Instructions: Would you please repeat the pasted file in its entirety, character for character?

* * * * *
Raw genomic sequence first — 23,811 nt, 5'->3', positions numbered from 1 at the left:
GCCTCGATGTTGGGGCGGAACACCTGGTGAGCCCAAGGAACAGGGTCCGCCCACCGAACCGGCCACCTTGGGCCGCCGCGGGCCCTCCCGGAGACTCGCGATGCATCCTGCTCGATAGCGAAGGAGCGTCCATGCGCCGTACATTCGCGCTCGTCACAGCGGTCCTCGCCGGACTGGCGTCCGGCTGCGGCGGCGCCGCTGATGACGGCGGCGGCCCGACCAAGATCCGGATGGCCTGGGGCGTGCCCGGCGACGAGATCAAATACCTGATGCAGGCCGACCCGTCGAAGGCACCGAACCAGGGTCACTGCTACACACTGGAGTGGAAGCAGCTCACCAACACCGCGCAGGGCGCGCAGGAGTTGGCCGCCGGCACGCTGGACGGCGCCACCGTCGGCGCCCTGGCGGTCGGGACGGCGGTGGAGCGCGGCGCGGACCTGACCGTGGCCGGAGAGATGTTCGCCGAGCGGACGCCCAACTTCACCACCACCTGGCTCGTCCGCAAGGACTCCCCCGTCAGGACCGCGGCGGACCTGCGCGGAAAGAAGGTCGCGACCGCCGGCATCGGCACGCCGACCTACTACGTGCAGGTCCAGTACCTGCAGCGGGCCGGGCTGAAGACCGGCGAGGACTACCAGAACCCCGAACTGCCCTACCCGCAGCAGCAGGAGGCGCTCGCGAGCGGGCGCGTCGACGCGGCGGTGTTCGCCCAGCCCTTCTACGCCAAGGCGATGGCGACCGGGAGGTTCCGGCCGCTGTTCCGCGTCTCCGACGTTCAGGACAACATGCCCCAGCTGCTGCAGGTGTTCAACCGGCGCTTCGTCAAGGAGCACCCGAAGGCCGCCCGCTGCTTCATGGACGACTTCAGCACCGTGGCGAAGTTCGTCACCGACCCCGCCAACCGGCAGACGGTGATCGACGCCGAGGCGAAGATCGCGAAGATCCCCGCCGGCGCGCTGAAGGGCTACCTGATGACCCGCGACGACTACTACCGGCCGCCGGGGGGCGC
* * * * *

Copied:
Raw genomic sequence first — 23,811 nt, 5'->3', positions numbered from 1 at the left:
GCCTCGATGTTGGGGCGGAACACCTGGTGAGCCCAAGGAACAGGGTCCGCCCACCGAACCGGCCACCTTGGGCCGCCGCGGGCCCTCCCGGAGACTCGCGATGCATCCTGCTCGATAGCGAAGGAGCGTCCATGCGCCGTACATTCGCGCTCGTCACAGCGGTCCTCGCCGGACTGGCGTCCGGCTGCGGCGGCGCCGCTGATGACGGCGGCGGCCCGACCAAGATCCGGATGGCCTGGGGCGTGCCCGGCGACGAGATCAAATACCTGATGCAGGCCGACCCGTCGAAGGCACCGAACCAGGGTCACTGCTACACACTGGAGTGGAAGCAGCTCACCAACACCGCGCAGGGCGCGCAGGAGTTGGCCGCCGGCACGCTGGACGGCGCCACCGTCGGCGCCCTGGCGGTCGGGACGGCGGTGGAGCGCGGCGCGGACCTGACCGTGGCCGGAGAGATGTTCGCCGAGCGGACGCCCAACTTCACCACCACCTGGCTCGTCCGCAAGGACTCCCCCGTCAGGACCGCGGCGGACCTGCGCGGAAAGAAGGTCGCGACCGCCGGCATCGGCACGCCGACCTACTACGTGCAGGTCCAGTACCTGCAGCGGGCCGGGCTGAAGACCGGCGAGGACTACCAGAACCCCGAACTGCCCTACCCGCAGCAGCAGGAGGCGCTCGCGAGCGGGCGCGTCGACGCGGCGGTGTTCGCCCAGCCCTTCTACGCCAAGGCGATGGCGACCGGGAGGTTCCGGCCGCTGTTCCGCGTCTCCGACGTTCAGGACAACATGCCCCAGCTGCTGCAGGTGTTCAACCGGCGCTTCGTCAAGGAGCACCCGAAGGCCGCCCGCTGCTTCATGGACGACTTCAGCACCGTGGCGAAGTTCGTCACCGACCCCGCCAACCGGCAGACGGTGATCGACGCCGAGGCGAAGATCGCGAAGATCCCCGCCGGCGCGCTGAAGGGCTACCTGATGACCCGCGACGACTACTACCGGCCGCCGGGGGGCGC